The process of developing the Ainu Collection that we launched at SoShiro during London Craft Week demonstrated to me, the need for people and communities to recognize each other’s strengths, skills, and heritage.
As we welcomed guests to our Marylebone gallery in the first week of October, my understanding and appreciation of the Ainu people grew furthermore. At that point, design truly became the backdrop for meaningful cultural conversations.
Sharing and educating through design is a beautiful way of introducing new and hidden cultures to contemporary design lovers around the world. This gentle approach offers something fresh and unique to satisfy their curiosity, and for the seasoned aesthete, expands their mind to new perspectives and possibilities in design.
It happens to me all the time. For example, a visit from Kochi Okada taught us about the film ‘Ainu Past and Present’, a version of which was produced and directed by her father Kazuo Okada.
That creating or owning a piece of design can help preserve centuries-old craft traditions and cultures lends our profession a deeper meaning. Be it the cabinets with hand-carved Ainu motifs which help keep the fish scale carving technique alive or the engraved wooden kimono at SoShiro by Toru Kaizawa which is adorned with a pattern designed by his grandmother Hagi Kaizawa, design can be cultural and personal all at once.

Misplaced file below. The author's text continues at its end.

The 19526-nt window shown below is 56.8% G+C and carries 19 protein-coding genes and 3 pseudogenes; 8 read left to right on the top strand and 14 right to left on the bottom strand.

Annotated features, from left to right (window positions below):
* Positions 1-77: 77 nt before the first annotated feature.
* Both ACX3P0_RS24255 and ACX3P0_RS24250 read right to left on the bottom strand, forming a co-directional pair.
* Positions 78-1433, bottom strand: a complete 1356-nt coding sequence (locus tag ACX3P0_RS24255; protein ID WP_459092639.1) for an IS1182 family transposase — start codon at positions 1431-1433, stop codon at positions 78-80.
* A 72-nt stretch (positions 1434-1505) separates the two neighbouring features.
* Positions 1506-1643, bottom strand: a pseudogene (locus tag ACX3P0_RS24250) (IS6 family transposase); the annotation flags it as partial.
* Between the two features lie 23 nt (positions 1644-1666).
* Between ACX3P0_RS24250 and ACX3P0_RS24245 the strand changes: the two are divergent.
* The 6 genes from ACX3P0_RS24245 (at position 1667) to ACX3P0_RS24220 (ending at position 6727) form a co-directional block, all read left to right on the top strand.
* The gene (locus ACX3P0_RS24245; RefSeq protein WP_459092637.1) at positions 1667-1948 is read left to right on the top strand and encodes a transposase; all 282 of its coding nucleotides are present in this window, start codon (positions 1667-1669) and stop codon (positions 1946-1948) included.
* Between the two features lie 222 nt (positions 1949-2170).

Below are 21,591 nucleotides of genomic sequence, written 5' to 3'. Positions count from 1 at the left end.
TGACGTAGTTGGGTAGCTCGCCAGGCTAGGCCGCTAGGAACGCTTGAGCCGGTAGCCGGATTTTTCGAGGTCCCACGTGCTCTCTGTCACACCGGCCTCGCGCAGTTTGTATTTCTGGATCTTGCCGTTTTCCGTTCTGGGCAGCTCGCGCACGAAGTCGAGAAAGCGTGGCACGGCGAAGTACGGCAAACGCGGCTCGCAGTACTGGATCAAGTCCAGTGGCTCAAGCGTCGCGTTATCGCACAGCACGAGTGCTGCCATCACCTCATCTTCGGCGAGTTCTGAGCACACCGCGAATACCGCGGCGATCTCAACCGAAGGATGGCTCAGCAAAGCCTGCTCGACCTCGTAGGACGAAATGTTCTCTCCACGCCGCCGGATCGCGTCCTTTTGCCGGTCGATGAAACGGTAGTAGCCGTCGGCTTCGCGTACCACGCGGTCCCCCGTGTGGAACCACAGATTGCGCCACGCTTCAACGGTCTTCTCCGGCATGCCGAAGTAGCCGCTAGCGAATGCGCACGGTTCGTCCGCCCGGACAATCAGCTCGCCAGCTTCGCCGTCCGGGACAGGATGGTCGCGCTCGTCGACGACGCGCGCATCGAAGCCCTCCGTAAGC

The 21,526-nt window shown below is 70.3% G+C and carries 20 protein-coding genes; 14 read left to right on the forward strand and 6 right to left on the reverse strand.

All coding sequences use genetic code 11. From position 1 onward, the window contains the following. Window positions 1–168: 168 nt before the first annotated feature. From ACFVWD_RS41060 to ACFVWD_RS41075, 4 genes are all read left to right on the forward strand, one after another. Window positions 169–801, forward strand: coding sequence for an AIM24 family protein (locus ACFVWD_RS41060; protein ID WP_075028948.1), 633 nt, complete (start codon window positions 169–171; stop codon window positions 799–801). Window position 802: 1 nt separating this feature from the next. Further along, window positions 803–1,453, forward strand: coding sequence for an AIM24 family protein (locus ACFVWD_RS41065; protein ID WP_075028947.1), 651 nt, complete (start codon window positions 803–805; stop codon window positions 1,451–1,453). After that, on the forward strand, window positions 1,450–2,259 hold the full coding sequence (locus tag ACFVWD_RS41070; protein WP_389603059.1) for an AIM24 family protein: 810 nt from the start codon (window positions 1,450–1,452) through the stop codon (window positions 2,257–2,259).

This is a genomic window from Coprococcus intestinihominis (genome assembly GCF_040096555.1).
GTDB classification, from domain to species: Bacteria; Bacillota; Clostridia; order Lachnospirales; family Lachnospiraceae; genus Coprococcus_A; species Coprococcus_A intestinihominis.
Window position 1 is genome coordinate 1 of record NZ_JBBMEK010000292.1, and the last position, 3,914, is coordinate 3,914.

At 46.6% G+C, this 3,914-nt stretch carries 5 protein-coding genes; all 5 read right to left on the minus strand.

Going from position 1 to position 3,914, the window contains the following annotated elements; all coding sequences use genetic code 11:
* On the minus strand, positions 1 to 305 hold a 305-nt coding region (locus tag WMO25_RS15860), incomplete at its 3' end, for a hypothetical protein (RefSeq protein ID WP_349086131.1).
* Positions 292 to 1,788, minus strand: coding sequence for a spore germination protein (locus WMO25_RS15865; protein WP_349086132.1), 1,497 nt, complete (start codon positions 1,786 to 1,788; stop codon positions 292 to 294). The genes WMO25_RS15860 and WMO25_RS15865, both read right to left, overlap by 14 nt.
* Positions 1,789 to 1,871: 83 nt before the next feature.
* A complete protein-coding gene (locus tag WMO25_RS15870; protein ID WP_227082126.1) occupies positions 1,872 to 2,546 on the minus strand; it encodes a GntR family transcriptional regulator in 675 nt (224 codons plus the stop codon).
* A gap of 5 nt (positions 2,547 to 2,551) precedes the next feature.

As we developed our Ainu collection for London Craft Week, we continued to explore Ainu patterns, embroidery, and poetry. And whilst the indigenous Japanese culture is far removed from my own, I learnt that our obvious differences aside, all we want, is to be understood, appreciated and acknowledged.
In light of all that we have gone through this year, from the global pandemic and organizing for climate change, to demanding equality irrespective of our gender or skin colour and on a personal level, the conversations my Ainu experience has afforded me, 2020 has shifted my perspective on the ritual of the upcoming festive season, especially those surrounding gifting.
If we make positivity a key deciding factor when investing in gifts for our loved ones, when we choose gifts that uplift communities that are striving to keep alive centuries old making traditions and when we share love through gifts that are ethically made, we can make a profound difference; our gifts can sow the seeds of curiosity, greater understanding and meaningful conversations that will be long cherished.